The cluster of good golfers and individuals who ended up working in the golf industry who came from the humble beginnings of the Traditional golf course at Fanshawe is nothing less than phenomenal. It certainly wasn’t due to the quality of the course. The trees were small, the greens were hard, the turf was spotty and in the beginning the traps were non-existent. Groundhogs abounded everywhere, similar to today. I give a lot of the credit to the Golf Pros who worked there at that time. Bill Fox Sr never met an employee that he wouldn’t support or encourage to play the game better. Mel Casey was a good player with a lot of presence and spirit that tended to inspire others. Mike Olizarevitch was like the “Pied Piper” to junior golfers who wanted to be like “Olly”. Future Golf Pros, Greens Superintendents, Ontario Junior champions and quality amateur golfers thrived in this environment. The Fanshawe “Traddy” is a very resilient golf course with awesome natural drainage and a set of tough par 3’s. It has everything you would look for in a property to operate a successful public golf operation. It is just that.

Fanshawe Traditional Construction Photographs

The original design for Fanshawe Golf Course covered an area of 123 acres. 68 of the 123 acres were leased land belonging to the Upper Thames River Conservation Authority. These 68 acres were designated floodplain and made up most of the holes located on the south end of the course near Fanshawe Park Road. On today's Traditional course this includes  #1, #2, #3, #12, #13, #14, #15, #16 and parts of other holes. The remaining 55 acres were purchased by the City of London from local farmer Bill Broome and comprises the northern area of the course close to Sunningdale Road. Today's holes built on this land include #4, #5, #6, #7, #8, #9, #10, #11, #17 and #18. Typical of many courses back in the day, the farmer/former owner was hired as the greenskeeper. Bill Broome helped to build the course and served as the greens superintendent until he passed away in 1963. Here is an aerial photo of Fanshawe as a farm in 1955 and then the same shot in 1967 when the golf course was completed.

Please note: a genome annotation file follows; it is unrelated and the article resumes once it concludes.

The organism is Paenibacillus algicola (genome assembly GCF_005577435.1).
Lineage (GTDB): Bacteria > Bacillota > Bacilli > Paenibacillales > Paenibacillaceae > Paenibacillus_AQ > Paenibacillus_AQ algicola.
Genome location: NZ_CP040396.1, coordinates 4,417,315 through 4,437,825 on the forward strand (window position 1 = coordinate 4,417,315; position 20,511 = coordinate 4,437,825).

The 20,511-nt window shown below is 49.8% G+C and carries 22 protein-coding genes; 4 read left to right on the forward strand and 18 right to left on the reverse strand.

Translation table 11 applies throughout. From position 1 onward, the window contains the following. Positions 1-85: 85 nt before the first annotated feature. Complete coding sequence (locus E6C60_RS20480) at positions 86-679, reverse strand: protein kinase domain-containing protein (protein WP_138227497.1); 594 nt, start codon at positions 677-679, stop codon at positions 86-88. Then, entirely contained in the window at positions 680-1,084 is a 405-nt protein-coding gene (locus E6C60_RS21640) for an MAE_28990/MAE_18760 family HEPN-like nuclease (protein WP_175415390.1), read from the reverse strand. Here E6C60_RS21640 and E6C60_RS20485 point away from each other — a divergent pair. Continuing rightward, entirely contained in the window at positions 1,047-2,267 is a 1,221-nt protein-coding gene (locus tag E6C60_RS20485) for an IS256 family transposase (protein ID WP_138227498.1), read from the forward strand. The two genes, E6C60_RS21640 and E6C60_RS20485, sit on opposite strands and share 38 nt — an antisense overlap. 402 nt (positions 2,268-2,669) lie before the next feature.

Quite a few features can be seen on both photos such as the "Vulture Tree" in #1 fairway, the big maple to the right of #12 green and some of the larger ground contours.


The grade on almost all of the fairways was never changed during construction. John Moffat and John Innes, the designers of the course laid out the holes on the natural contours of the land, using them to best advantage. One exception to this occurred on today's #16 hole. The final steep hill ascending to the green must have been deemed too severe for golfers to climb so John Moffat directed a bulldozer to build a kind of causeway to soften the slope and it is still easy to spot today. Here is John directing the work on May 7, 1956. The background of this photo is interesting. It is easy to see the newly formed Fanshawe Lake [Fanshawe dam was built and opened in 1953] and the bath houses for swimmers in the lake. Swimming in the lake doesn't happen anymore so the bath houses have been torn down.

Sometimes the background of older photos proves to be the most interesting. Here is a photo taken on the same day from a slightly different angle and it shows #13 and #15 greens under construction.

John Moffat oversees the construction of the causeway on #16 with #13 and #15 in the background.

John Moffat fought hard to insure that the new course, lying on a massive gravel deposit, was properly irrigated. He obtained historical rainfall records from the London Airport to help prove his point that a course built on such a well drained site was going to need a good watering system. This is likely why the initial $80,000 construction budget ballooned to $120,000. Below are three photos of the "state of the art", at that time, irrigation system pipes arriving at the course.

Staff are rolling the pipes off the truck using a makeshift ramp.

The pipes are laid out on the ground. Photo is taken from close to today's #1 green. The contour of the land is visible looking back up the fairway from the green. The "Vulture Tree", one of the few landmarks on the course in the early days is easy to see.


Incidently here is another photo of the "Vulture Tree" taken in the same year, 1955, but this time it is taken from the vantage point of Fanshawe Lake. The boat is the hydroplane "Miss Supertest III" with its Rolls Royce engine and otherworldly speed.

The crowd is up on the hill and the "vulture tree" is top right.